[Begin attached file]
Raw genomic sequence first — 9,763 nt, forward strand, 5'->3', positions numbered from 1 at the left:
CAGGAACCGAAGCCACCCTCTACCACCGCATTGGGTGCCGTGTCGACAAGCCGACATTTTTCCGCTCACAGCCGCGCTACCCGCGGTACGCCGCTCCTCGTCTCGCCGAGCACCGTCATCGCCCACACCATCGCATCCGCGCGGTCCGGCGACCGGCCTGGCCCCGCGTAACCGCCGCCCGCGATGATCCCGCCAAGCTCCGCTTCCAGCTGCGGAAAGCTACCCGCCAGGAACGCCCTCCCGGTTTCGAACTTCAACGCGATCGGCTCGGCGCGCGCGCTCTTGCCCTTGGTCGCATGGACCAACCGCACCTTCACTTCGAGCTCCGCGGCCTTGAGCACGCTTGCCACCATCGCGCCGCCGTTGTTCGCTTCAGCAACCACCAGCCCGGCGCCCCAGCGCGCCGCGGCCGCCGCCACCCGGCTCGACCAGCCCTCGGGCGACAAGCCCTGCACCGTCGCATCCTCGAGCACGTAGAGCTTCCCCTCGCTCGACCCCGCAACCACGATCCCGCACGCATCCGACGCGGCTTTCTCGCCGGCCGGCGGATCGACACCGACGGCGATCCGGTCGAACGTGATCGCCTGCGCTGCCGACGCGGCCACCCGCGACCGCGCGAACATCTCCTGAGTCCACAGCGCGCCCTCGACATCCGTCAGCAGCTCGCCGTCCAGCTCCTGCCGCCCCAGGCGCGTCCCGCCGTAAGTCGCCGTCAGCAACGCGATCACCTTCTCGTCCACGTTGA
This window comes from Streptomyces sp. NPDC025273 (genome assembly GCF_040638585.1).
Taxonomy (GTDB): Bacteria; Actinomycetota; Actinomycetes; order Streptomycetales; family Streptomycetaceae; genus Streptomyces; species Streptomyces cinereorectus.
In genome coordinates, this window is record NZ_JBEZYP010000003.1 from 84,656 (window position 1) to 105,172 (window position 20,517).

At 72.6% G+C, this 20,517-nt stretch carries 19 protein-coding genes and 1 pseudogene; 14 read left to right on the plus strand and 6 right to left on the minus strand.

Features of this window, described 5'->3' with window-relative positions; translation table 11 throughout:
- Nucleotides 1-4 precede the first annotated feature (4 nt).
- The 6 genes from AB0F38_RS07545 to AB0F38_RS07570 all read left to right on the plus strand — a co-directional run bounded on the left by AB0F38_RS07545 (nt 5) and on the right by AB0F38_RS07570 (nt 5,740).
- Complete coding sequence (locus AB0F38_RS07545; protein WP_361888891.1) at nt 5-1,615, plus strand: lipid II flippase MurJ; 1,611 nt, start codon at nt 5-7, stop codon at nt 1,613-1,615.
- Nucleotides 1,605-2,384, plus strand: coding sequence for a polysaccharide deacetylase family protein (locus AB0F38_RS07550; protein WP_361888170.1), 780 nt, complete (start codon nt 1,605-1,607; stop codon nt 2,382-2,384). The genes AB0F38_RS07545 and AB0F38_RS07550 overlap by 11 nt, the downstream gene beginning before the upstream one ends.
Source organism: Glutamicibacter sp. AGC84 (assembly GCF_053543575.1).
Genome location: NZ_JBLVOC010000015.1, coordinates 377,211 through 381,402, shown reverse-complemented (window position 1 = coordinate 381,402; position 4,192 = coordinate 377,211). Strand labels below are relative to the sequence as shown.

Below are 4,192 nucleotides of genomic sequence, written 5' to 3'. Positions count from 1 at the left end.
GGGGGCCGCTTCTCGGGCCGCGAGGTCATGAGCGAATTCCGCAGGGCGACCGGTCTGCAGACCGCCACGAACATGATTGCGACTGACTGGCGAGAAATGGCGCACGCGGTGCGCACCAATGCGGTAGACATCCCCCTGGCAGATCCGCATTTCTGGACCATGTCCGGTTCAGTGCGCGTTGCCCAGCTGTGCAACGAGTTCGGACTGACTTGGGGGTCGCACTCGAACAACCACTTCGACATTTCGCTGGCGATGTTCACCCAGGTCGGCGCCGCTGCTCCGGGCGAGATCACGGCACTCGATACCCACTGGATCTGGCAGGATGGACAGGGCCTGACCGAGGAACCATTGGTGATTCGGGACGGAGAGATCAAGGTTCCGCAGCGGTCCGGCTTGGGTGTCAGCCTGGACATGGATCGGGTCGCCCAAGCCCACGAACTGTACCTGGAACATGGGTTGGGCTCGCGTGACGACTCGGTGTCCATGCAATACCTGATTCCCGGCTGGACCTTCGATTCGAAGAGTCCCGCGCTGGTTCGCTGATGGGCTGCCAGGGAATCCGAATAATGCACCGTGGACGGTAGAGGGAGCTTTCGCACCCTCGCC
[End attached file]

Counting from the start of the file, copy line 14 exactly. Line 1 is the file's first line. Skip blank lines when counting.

Below are 4,192 nucleotides of genomic sequence, written 5' to 3'. Positions count from 1 at the left end.